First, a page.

Chief (Ms) Temitope Labinjo-Ajayi is the Chairman and Chief Executive Officer of Nigerian-American Agricultural Empowerment Programme (NAAEP Ltd) who was recently nominated by the Corporate Council on Africa and the Nigerian Embassy in the USA as one of the Nigerian success stories from the private sector. In an exclusive interview with ABIODUN OLUWAROTIMI, she speaks on the insecurity in Nigeria and foreign investment, among other issues.
Can you please tell us about NAEEP?
Nigerian-American Agricultural Empowerment Programme Ltd (NAAEP Ltd) was one of those nominated by the Corporate Council on Africa and the Embassy of the Federal Republic of Nigeria here in the United States of America, as one of the Nigerian success stories from the Private Sector at the recent Transforming Agribusiness through Investment in Washington DC, USA.
It is bolstered by an improving business climate and increasing incentives from the Nigerian government, global agribusinesses that are already harvesting the rewards of investment in Nigeria’s agricultural sector. Kudos to Ambassador Ade Adefuye, the Nigerian Ambassador to the United States, The Corporate Council on Africa and the Minister for Agriculture and Natural Resources, Dr. Akinwumi Adesina, for nominating this organisation.
NAAEP trains and empowers farmers in mechanised farming system, while facilitating business loans, accessibility to farm implements, and the harvesting and marketing of their end product, both locally and internationally.
Don’t you see the insecurity in Nigeria as an impediment to foreign investments in the country?
The issue of insecurity in Nigeria is a problem that will affect foreign investors who want to come to do business in the country but we should also remember that Nigeria is not the only country in the world that has this insecurity issue. For now, electricity is the main obstacle because no company can run its factory or plant without constant electricity.
I am appealing to the Nigerian government to invest more in the teeming population of our young adults in order to reduce crime rate that often leads to insecurity. Unemployed graduates or young adults should be engaged because an idle mind is the devil’s workshop and he that is down fears no fall.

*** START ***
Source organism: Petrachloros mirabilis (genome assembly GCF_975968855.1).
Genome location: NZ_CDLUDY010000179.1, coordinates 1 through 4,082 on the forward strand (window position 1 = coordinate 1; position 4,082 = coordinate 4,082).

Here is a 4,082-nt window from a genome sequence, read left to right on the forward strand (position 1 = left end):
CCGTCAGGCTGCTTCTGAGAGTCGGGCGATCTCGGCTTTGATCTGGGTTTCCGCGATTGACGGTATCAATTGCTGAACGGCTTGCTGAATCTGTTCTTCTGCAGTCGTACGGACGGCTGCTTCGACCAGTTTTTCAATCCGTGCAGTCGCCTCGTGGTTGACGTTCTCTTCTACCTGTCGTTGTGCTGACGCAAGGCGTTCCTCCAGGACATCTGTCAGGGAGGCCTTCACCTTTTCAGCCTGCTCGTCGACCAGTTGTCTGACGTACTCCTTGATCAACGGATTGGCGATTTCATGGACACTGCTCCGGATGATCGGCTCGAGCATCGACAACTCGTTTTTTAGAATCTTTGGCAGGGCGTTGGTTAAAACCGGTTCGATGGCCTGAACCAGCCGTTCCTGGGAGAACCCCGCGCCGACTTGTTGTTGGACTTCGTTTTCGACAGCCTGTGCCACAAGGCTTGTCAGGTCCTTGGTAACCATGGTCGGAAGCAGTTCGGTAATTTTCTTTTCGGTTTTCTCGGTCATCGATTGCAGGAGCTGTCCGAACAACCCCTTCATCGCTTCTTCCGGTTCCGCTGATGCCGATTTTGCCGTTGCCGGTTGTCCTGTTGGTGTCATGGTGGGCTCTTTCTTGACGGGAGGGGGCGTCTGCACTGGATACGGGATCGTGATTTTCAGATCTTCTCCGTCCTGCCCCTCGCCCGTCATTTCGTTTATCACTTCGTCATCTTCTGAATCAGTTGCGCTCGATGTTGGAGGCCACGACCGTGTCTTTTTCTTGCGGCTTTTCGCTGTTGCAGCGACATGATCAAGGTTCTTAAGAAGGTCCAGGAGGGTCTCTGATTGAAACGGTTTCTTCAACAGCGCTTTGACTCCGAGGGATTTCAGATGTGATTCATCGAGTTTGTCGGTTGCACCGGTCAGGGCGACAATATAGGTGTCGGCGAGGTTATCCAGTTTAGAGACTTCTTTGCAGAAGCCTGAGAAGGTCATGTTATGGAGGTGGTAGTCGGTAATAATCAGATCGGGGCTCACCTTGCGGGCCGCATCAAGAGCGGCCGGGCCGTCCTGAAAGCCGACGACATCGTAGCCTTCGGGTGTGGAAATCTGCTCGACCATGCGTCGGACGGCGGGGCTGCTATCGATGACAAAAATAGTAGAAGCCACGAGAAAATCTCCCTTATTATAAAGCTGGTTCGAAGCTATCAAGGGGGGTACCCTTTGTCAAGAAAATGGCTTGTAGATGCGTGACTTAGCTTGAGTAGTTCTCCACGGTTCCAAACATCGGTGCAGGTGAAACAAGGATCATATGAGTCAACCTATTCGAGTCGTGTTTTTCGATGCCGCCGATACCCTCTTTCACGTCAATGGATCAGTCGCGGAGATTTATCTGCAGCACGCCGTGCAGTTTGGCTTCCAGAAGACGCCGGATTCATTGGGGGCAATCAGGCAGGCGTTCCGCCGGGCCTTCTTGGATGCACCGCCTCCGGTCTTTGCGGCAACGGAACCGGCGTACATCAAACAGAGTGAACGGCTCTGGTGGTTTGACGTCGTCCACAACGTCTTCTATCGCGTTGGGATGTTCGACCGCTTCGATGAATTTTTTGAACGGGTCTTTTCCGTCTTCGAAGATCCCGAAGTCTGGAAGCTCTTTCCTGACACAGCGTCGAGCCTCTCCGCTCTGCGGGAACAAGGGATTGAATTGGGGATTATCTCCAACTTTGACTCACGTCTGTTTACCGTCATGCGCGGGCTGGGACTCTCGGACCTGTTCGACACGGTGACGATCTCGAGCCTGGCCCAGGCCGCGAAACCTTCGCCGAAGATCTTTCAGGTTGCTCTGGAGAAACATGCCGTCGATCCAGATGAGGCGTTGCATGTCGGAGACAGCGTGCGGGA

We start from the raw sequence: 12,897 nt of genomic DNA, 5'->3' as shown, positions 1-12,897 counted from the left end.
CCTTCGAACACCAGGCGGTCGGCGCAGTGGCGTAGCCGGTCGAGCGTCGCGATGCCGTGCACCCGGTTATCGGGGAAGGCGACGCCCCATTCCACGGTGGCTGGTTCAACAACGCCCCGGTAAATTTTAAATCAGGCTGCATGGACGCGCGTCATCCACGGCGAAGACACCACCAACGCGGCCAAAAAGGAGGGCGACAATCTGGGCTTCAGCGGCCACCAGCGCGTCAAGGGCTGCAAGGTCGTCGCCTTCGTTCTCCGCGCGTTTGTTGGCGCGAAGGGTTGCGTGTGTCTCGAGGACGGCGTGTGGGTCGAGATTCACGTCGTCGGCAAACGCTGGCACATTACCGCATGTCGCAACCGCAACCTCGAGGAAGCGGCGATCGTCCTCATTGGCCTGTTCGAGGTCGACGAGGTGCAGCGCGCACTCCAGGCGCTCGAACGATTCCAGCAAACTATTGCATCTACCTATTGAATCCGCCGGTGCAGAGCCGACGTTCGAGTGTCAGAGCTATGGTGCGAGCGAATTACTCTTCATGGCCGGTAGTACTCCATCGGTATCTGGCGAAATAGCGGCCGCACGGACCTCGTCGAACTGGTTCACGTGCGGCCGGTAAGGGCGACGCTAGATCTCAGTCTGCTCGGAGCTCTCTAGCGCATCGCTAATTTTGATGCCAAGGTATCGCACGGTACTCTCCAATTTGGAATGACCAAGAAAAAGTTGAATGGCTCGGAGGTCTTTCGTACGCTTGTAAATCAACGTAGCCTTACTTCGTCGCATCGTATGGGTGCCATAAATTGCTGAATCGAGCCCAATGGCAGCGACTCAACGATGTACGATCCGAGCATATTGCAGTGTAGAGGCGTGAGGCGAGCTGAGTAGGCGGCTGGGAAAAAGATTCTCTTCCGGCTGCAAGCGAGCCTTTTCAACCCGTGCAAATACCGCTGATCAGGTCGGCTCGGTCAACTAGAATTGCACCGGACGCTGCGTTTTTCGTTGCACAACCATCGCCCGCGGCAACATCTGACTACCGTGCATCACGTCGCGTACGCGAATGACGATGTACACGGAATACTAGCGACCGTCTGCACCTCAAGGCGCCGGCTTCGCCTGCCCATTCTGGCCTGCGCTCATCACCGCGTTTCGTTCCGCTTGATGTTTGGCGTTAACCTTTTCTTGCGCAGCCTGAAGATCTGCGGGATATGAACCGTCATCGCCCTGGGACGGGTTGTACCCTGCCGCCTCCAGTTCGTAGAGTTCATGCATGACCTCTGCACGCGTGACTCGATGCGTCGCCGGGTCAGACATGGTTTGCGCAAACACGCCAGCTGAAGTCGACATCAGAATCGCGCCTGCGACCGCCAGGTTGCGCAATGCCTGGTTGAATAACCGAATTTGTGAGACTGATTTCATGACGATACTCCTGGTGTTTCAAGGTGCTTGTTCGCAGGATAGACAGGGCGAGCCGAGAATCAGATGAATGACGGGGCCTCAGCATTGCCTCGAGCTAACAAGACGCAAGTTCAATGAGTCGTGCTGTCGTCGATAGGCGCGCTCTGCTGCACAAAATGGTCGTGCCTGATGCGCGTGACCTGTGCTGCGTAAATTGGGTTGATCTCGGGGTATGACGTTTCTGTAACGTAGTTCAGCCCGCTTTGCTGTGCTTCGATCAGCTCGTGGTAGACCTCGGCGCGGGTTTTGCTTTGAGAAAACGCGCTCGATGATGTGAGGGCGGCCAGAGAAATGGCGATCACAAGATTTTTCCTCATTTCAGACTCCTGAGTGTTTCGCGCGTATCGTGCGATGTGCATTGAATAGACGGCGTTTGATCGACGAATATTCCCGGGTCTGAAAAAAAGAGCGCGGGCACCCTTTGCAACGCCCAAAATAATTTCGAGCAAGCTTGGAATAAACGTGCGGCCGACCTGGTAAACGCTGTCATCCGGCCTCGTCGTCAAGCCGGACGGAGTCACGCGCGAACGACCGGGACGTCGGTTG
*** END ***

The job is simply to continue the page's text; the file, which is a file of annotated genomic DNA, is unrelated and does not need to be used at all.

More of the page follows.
We need foreign investors in Nigeria because unemployment that leads to criminal activities will be reduced through their investment in Nigeria.
How does NAAEP carries out its operations in Nigeria?
We have offices in California and Nigeria and I shuttle back and forth between both. I have a hands-on approach to the management of NAEEP, as we have to wear several hats. There are the local farmers and unemployed young Nigerians that work on our farms, to the network of buyers and sellers of our organic produce that distribute and market them.
Also, we have managers in Nigeria in our employment that are engaged in research/development to explore the commercial viability of our locally grown crops in Nigeria.
Our California operations, however, is our primary hub in North America, and it helps me forge and form strategic partnerships with existing American business establishments, organizations and Agro-based companies that are interested in working and doing business with at NAAEP Ltd.
How important are Partnerships to NAAEP Business Model?
We are here today because we understand and know that a strategic partnership hinged on win-win outcomes is the lifeline of any business, especially NAAEP Ltd as well. We have partnered with local farmers, young Nigerian, unemployed village women to provide employment.